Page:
5 keys to talent retention: the relationship between maslow’s pyramid and compensation and benefits

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The current climate and rapidly evolving organizations raise many challenges for businesses today. In the HR field, clearly one such challenge is the ability to retain talent.

In an increasingly competitive environment for attracting the best talent, companies develop real HR marketing strategies. According to the Bersin “Human Capital Trends” study for 2014, it will be very difficult to retain the most competent employees in global organizations. In the face of this challenge, organizations gather their wits to reinforce employee engagement and minimize the brain drain of high added value. In fact the same report— upon analyzing the situation at the human level across various organizations globally—has spotted that engagement is one of the keys to employee retention.

If we refer to Maslow’s pyramid to analyze the level of employee engagement, we can identify which aspects will develop engagement and we discover that the most basic needs are physiological and those of safety, followed by love/belonging, esteem and at the apex of the pyramid, self-actualization.

14_11_27_5 Keys to Talent Retention

In this article, we will take a look at five different compensation and benefits indicators that will help us respond to the different employee needs as put forward by the pyramid, and this way improve motivation and job satisfaction levels, preventing talent brain drain. Examples will be given based on practical cases from multinational companies.

Five compensation and benefits indicators for improving employee retention:

  1. Secure the most basic needs

For their employees, companies must represent institutions that take care of them and cover their basic needs. They must provide minimal benefits like health coverage for the employee and family members, or a life insurance—these are essential when configuring compensation policies to cover these basic needs without which companies risk a weakened sense of engagement among employees. This first point covers basic and physiological needs matching the first level of the Maslow pyramid.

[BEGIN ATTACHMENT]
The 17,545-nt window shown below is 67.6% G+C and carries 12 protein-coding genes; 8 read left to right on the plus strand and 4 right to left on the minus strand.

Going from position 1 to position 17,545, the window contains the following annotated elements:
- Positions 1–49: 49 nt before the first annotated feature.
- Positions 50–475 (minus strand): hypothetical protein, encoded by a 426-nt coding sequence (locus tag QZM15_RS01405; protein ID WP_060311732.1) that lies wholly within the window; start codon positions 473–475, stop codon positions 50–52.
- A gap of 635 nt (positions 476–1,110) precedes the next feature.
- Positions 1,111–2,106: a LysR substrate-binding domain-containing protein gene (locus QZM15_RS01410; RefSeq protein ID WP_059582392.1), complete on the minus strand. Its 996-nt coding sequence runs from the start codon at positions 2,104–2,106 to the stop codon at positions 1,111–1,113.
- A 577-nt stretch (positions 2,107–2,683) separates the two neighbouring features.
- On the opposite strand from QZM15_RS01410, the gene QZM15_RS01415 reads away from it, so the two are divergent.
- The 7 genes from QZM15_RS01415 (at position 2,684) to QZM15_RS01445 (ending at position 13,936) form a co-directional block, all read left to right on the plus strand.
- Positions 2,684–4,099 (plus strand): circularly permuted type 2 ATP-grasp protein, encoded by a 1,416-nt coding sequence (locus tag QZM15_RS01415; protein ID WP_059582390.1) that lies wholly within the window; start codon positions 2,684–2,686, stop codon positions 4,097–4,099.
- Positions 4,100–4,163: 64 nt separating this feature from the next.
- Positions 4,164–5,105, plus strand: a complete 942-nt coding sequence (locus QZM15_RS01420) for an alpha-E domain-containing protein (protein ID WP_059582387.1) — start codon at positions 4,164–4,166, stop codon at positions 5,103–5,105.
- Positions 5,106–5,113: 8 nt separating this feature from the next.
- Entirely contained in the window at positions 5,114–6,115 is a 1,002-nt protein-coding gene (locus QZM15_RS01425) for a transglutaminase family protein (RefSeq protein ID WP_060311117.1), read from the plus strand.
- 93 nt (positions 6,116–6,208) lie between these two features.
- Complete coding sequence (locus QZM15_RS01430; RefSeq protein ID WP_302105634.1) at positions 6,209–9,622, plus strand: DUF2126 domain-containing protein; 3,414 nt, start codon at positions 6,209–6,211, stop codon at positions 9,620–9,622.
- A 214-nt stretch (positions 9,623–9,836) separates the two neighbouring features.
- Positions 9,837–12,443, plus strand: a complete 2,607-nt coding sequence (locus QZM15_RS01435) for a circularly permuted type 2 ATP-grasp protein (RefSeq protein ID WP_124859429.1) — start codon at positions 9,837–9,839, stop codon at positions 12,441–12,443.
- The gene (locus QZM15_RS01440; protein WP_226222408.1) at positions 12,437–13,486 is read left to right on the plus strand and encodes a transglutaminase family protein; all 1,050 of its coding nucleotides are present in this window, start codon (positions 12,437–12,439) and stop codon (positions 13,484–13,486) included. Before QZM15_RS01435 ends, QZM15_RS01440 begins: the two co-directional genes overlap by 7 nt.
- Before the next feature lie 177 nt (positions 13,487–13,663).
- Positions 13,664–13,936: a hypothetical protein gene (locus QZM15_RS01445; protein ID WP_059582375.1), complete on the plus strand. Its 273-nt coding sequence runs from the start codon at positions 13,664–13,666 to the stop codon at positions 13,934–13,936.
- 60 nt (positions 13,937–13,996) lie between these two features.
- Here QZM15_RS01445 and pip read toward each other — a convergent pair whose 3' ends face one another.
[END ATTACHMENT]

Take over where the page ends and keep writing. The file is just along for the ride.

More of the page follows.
Many companies in the English-speaking part of the world consider it crucial to, for example, offer benefits that give access to medical care for the employee and his family.

In multinational companies…

One of the main advantages of this is that multinationals are able to develop the same conditions for medical and health coverage for all their countries, creating an important impact through a basic benefit which is global and common to all company employees. When choosing a provider, it is vital to make sure that full coverage is guarranteed together with a fast and accessible service in the countries where the employee will work, especially if he is constantly travelling on the job.

  1. Facilitate the employee’s day to day

Aside from basic benefits, a benefits policy for facilitating the employees’ day to day work has a great impact on how employees evaluate the organization; typically this raises their level of commitment. Agreements with other companies (telephone, transport, consumer goods, etc.) or institutions (education, health, leisure, real estate) give employees access to a number of advantages that improve their daily activity.